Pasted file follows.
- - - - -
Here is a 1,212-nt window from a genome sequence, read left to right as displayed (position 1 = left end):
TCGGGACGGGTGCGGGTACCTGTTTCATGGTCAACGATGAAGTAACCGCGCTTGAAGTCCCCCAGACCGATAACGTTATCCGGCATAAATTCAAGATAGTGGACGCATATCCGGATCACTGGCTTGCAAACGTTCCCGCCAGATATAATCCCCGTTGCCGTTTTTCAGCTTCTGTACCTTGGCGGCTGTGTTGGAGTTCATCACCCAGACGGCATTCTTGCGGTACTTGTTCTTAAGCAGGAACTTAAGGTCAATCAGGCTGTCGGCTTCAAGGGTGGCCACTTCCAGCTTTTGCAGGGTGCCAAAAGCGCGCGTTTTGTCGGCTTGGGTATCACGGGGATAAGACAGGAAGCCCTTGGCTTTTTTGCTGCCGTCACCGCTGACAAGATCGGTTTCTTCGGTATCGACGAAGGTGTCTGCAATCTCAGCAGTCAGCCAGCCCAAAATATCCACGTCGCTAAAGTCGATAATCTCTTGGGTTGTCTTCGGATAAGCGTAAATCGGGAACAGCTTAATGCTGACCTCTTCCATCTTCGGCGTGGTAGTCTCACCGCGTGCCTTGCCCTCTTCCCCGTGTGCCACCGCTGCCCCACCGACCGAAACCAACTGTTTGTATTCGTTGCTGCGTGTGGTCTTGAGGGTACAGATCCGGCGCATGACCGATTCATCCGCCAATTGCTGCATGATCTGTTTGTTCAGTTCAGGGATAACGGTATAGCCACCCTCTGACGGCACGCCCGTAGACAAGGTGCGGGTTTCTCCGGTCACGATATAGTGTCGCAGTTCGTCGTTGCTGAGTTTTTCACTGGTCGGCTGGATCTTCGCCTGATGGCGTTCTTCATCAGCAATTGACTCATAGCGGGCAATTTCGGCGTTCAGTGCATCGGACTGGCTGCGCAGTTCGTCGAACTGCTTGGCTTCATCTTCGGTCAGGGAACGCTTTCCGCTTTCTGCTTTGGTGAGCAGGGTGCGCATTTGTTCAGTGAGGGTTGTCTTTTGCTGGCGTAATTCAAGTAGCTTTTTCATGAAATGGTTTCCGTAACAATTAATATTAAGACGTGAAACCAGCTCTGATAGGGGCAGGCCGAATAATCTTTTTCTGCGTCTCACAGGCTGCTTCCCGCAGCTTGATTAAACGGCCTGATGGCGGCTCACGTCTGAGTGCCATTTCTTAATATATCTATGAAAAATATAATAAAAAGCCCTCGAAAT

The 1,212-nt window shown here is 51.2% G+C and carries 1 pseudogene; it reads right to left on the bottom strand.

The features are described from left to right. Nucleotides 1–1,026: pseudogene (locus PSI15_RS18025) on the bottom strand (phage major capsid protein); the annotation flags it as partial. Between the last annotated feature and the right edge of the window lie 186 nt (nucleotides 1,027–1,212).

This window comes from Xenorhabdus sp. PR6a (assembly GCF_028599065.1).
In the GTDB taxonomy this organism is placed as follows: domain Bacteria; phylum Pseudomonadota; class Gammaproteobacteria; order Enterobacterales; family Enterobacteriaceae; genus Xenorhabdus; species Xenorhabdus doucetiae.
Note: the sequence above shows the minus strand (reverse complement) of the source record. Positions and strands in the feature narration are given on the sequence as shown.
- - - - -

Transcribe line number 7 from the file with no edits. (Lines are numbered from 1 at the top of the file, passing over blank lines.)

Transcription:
Note: the sequence above shows the minus strand (reverse complement) of the source record. Positions and strands in the feature narration are given on the sequence as shown.